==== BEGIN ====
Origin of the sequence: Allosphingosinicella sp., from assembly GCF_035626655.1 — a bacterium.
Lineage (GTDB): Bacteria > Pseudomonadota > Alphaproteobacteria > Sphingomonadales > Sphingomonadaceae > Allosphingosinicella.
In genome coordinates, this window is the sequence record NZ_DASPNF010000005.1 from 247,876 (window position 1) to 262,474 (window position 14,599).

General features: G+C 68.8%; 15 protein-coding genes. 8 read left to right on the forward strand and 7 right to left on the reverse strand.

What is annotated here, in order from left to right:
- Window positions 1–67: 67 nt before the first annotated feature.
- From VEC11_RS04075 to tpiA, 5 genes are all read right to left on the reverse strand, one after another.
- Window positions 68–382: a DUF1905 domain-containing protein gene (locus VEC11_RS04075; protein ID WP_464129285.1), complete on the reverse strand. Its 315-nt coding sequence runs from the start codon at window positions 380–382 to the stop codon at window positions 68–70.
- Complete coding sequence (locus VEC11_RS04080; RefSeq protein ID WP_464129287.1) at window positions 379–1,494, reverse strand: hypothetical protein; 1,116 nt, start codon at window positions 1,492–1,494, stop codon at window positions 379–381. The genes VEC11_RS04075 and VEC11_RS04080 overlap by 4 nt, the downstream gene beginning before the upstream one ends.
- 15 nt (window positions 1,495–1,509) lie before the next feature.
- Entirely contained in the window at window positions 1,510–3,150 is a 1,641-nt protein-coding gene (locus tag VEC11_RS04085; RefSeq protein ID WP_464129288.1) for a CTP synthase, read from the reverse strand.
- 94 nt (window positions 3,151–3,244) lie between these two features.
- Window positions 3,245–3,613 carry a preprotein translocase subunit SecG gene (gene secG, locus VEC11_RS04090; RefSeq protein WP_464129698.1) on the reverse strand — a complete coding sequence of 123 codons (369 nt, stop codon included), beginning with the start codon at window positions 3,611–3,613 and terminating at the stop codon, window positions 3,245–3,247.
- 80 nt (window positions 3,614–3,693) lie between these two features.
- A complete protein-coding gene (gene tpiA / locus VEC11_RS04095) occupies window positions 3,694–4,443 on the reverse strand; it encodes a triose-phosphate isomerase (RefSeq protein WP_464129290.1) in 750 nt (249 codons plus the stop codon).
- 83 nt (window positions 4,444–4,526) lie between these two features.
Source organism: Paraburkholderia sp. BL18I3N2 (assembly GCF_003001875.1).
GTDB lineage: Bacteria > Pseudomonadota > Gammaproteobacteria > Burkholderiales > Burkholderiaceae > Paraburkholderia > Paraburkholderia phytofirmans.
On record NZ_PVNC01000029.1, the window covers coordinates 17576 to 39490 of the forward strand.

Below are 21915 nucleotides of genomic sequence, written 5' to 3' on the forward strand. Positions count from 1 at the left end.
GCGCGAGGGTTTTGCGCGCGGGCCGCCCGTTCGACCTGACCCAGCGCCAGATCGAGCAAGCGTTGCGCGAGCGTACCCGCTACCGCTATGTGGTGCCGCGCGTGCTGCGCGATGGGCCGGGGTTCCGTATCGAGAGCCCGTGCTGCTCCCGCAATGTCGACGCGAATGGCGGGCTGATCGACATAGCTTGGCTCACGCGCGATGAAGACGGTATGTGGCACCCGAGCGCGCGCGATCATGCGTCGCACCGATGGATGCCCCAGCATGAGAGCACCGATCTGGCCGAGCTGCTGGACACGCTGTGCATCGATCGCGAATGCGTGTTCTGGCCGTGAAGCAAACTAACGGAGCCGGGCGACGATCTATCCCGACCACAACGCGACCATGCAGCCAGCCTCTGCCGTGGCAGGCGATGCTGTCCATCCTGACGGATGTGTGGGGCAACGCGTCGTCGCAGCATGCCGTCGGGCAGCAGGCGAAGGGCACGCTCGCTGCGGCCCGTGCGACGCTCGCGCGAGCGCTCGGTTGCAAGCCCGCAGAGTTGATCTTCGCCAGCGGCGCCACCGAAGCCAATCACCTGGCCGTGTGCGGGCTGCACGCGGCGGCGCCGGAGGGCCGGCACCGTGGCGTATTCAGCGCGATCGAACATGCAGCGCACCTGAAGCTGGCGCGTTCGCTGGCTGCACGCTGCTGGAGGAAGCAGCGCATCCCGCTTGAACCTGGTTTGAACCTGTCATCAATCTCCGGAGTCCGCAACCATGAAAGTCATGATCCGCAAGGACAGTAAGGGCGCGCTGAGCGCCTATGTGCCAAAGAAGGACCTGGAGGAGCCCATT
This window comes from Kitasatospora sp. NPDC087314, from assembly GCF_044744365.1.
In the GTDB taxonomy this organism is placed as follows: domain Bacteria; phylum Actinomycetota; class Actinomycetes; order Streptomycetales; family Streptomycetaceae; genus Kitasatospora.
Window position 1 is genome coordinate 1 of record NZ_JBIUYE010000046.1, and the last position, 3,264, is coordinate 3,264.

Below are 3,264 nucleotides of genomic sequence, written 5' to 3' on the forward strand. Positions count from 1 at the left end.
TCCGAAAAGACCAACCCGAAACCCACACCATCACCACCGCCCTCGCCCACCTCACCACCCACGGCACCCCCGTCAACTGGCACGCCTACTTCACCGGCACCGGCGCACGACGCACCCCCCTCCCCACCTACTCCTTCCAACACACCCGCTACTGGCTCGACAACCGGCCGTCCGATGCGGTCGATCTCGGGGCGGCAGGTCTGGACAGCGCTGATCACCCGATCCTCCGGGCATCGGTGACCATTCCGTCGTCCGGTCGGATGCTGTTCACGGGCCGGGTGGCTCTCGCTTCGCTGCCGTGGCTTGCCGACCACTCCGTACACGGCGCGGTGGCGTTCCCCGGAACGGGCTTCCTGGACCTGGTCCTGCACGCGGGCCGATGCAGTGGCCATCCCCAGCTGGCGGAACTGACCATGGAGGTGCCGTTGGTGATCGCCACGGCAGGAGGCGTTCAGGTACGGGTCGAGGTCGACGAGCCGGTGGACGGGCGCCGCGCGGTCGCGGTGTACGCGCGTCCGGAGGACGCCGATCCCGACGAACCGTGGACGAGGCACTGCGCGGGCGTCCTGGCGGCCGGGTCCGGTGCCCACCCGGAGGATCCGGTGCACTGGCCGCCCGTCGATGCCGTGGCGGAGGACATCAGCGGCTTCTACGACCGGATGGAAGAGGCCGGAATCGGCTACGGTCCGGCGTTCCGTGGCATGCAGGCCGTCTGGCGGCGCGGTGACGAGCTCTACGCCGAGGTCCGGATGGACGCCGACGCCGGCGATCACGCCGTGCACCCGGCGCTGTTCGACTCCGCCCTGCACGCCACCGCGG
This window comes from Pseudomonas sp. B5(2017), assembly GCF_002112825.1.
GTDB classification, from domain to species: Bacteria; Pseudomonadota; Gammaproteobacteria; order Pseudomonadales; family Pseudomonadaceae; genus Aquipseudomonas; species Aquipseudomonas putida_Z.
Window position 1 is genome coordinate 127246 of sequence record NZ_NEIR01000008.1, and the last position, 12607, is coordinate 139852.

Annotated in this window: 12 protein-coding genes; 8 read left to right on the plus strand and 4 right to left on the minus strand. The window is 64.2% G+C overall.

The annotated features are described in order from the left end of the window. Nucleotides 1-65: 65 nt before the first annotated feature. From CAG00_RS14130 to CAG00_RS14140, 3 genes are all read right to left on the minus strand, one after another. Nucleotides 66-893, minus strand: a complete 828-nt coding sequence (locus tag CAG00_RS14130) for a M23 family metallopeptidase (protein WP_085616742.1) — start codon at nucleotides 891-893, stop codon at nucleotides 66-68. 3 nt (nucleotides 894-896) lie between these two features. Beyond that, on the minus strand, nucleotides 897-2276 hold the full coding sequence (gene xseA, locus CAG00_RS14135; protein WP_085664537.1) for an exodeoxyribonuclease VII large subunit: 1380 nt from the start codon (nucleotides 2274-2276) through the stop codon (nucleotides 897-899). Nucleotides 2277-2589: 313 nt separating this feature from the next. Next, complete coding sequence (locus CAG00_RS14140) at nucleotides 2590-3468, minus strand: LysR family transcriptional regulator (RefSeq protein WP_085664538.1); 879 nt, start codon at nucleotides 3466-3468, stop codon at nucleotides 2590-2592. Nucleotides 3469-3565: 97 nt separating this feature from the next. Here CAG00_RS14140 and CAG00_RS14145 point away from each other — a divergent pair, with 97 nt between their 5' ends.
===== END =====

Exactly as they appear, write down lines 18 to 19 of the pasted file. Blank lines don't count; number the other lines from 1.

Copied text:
GTDB lineage: Bacteria > Pseudomonadota > Gammaproteobacteria > Burkholderiales > Burkholderiaceae > Paraburkholderia > Paraburkholderia phytofirmans.
On record NZ_PVNC01000029.1, the window covers coordinates 17576 to 39490 of the forward strand.